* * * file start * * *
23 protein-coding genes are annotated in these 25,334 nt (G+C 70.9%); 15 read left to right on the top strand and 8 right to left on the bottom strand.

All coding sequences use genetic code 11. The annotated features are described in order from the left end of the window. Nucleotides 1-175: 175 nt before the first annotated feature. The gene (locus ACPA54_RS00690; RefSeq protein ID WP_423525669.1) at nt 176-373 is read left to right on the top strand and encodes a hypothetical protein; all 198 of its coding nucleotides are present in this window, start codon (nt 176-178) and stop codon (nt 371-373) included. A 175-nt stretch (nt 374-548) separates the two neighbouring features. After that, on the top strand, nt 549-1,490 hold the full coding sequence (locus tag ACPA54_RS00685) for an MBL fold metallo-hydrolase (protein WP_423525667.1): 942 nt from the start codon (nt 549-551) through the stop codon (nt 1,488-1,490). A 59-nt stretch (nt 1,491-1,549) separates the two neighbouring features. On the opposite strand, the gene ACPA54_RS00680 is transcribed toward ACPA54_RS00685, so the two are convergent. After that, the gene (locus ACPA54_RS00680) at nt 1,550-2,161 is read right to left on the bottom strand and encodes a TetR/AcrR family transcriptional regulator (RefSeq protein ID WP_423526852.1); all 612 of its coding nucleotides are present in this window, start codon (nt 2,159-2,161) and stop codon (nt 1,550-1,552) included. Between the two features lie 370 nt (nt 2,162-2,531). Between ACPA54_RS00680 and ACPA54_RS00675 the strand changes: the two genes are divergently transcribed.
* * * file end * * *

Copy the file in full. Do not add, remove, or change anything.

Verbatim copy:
23 protein-coding genes are annotated in these 25,334 nt (G+C 70.9%); 15 read left to right on the top strand and 8 right to left on the bottom strand.

All coding sequences use genetic code 11. The annotated features are described in order from the left end of the window. Nucleotides 1-175: 175 nt before the first annotated feature. The gene (locus ACPA54_RS00690; RefSeq protein ID WP_423525669.1) at nt 176-373 is read left to right on the top strand and encodes a hypothetical protein; all 198 of its coding nucleotides are present in this window, start codon (nt 176-178) and stop codon (nt 371-373) included. A 175-nt stretch (nt 374-548) separates the two neighbouring features. After that, on the top strand, nt 549-1,490 hold the full coding sequence (locus tag ACPA54_RS00685) for an MBL fold metallo-hydrolase (protein WP_423525667.1): 942 nt from the start codon (nt 549-551) through the stop codon (nt 1,488-1,490). A 59-nt stretch (nt 1,491-1,549) separates the two neighbouring features. On the opposite strand, the gene ACPA54_RS00680 is transcribed toward ACPA54_RS00685, so the two are convergent. After that, the gene (locus ACPA54_RS00680) at nt 1,550-2,161 is read right to left on the bottom strand and encodes a TetR/AcrR family transcriptional regulator (RefSeq protein ID WP_423526852.1); all 612 of its coding nucleotides are present in this window, start codon (nt 2,159-2,161) and stop codon (nt 1,550-1,552) included. Between the two features lie 370 nt (nt 2,162-2,531). Between ACPA54_RS00680 and ACPA54_RS00675 the strand changes: the two genes are divergently transcribed.